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End of paternity leave and a lesson on negative support

After six months of being the primary caretaker of my 8-month-old daughter, I am returning to the workforce. Tomorrow I hand off most daily childcare responsibilities to my wife, who had her last day of work today. I learned many things over the past half-year; as much about myself and my relationship with my wife as about my child. One of the most important only really sunk in after I became a full-time papa. I would like to share this lesson with other new fathers out there, whether you are taking paternity leave or not. It is primarily about the management of expectations, but is deeply connected to teamwork, communication, planning, endurance and support.

Marathon, not a sprint

In the couple of months following the birth, my wife stayed home to watch the baby and recover. I worked full time but made an effort to be home as much as possible to free up my wife’s time so she could have a break. I wanted to give my wife as much support as possible, so she could simply hand off the baby the moment I walked in the door. On weekends I stayed home with the baby and encouraged my wife to go out: shopping, coffee, foot massage, whatever she needed to do to recharge. I had an image that caring for an infant was taxing, and knew my duty to provide as much support as possible. At least, that is what all the new daddy books said.

Once I took over, when the baby was only a couple months old, I learned the opposite side of the equation. Truthfully, taking care of a baby over short periods of time is not that difficult. It is caring for a baby over an extended period that is fatiguing. It is a marathon, not a sprint. This requires an immense amount of mental endurance. For comparison’s sake, paid labour, on the other hand, tends to concentrate work in an 8 hour blocks of time, 5 days a week. Childcare is 24/7, my son! Furthermore, for paid labour your workplace is separate from your home. In childcare, you live at your desk. This adds to the general stress level geometrically (freelancing from home sort of approaches this, but not quite).

Watching a marathon on tellie, most men are confident they can run faster than the marathoner at any one point of the race. But you cannot match the mental toughness that is required to continue running for 42km. Moreover, stay-at-home parents also have a million other things to balance: childcare is a like a marathon being run on a tightrope. This makes spousal support all the more important.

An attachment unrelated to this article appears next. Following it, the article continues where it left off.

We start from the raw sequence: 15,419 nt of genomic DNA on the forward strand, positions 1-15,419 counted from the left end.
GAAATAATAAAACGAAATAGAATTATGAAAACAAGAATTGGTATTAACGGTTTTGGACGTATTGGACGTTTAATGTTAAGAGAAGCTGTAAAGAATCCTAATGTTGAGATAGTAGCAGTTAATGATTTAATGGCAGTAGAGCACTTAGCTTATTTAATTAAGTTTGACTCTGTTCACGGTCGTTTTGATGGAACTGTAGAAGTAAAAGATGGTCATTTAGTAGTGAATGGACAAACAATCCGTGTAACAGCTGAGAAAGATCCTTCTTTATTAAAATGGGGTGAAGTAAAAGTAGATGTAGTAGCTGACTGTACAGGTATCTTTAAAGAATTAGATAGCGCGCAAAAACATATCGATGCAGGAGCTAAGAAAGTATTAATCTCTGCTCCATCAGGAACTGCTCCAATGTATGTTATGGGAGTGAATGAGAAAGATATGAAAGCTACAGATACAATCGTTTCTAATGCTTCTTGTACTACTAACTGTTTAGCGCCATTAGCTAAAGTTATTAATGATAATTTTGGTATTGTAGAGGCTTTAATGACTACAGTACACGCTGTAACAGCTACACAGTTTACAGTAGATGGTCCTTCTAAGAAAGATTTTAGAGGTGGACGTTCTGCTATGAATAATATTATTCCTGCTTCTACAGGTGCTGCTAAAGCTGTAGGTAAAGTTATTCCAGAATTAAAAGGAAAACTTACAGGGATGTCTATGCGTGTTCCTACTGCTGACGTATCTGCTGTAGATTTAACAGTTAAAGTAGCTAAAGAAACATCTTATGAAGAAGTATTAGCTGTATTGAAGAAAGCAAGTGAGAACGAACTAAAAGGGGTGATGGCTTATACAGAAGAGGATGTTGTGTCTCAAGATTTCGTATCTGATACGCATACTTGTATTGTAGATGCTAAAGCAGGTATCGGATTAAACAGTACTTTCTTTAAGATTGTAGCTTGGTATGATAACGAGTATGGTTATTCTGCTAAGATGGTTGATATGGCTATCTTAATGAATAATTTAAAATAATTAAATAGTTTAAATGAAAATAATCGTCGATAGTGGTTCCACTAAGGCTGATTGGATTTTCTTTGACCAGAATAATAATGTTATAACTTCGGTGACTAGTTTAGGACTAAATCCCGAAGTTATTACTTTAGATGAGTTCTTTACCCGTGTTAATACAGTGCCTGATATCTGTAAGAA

Pulling the rug out

When novice tightrope walkers train on a medium height rope, helpers on the floor hold long poles vertically, moving in to give the walker something to hold onto if he looks like he is going to fall. Every time you offer to take the baby, vacuum, wash the dishes, bath or feed the baby is like providing a handhold for your spouse to grasp and catch her breath. The easiest lesson can be found here: in this race, there is no such thing as too much support. However, I learned an even more valuable lesson once I became the tightrope walker myself:

“Negative support” costs much more than “positive support.”

Let me unpack that statement. Consider the following: every time you provide a single piece of support, you are awarded +10 points of positive support. Additionally, every time you back out of a single piece of promised support you are docked -100 points (negative support). Note the difference in scale. A marathoner has to plan his milestones carefully to properly attribute the scarce resources of his endurance. He has to take account of up hills, downhills, hairpin turns where runners tend to crowd, etc. Any support is always a bonus, no matter how small, but retraction of expected support is a terrible tax on mental endurance. The worst thing for a struggling tightrope walker is to find a handhold suddenly no longer there. If that handhold was critical to the walker’s plans, the results could be disastrous.

(Note: Negative support is different than a simple lack of support, which is worth zero points, but increases in negative value incrementally over time.)

My advice to spouses of stay-at-home parents: Never back out of something at the last minute. Keep your spouse constantly informed as to your plans so they can plan their daily milestones accordingly, adjusting their allocation of endurance if need be. Say what you are going to do, and do what you say. Good communication should already be one of the foundations of your marriage. This should go doubly if a baby is involved.

Other lessons learned

Paternity leave has been an amazing experience, and I recommend it highly. Traditionally, fathers are expected to support their child by financial means: going to work and bringing home cash. The truth is, newborns are not expensive. Taking care of your baby is an experience worthy of a short-term cut in salary. For me it was inspiring, lonely, invigorating, frustrating, wonderful and stressful all at the same time. I hope to share more lessons learned from my experience over the next few months. If you have any questions or comments, feel free to ask.